The Special Rapporteur has further noted the unwillingness of state prosecutors to investigate cases of ill-treatment and torture by the police. As an example,
an activist who was severely beaten by two policemen during his arrest on 11 August 2016 was told that his complaint could not be investigated further as he had failed to identify the person who broke his jaw.Report of the Special Rapporteur on the situation of human rights in Belarus, UN doc. A/HRC/35/40, 21 April 2017, para. 79.
Views of Civil Society
CIVICUS has reported that post-election protests continued to December 2020 with reports revealing the extent of the violent crackdown on post-election protests by law enforcement. This included dozens of journalists, human rights defenders and civil society organisations being targeted in coordinated raids. Law enforcement continued to use force against the protesters, and many of them were arrested and taken to detention centres. Those detained accused the police of torture.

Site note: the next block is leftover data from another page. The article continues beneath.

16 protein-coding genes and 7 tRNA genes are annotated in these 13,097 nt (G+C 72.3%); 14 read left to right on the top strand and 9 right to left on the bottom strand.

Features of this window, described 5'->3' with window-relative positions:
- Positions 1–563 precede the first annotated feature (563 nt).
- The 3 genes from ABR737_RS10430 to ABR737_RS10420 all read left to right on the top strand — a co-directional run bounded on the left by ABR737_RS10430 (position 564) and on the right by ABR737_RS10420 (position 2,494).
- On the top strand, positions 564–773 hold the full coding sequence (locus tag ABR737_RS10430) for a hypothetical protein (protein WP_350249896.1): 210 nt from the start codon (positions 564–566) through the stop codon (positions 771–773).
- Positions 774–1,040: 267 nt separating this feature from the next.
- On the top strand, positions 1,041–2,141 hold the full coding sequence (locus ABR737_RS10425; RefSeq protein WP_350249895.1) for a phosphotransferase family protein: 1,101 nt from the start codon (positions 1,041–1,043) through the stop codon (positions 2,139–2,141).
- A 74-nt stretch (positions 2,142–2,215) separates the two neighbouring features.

The marches continued every weekend, and sometimes even during working days, especially after the death of protester Roman Bandarenko, who died from blows by the police. After his death, the place where he was hit and detained became a place of pilgrimage for protesters where they began to bring flowers. Law enforcement however destroyed the memorial and arrested several protesters guarding it. Over time, the protests gained a neighbourhood character, with protesters gathering in smaller numbers in their neighbourhoods. Authorities continued to use force and detained those hiding in nearby blocks of flats.
The demands of the protesters remained the same: free and fair elections, the sanctioning of those guilty of the deaths of several protesters and the application of torture against peaceful people.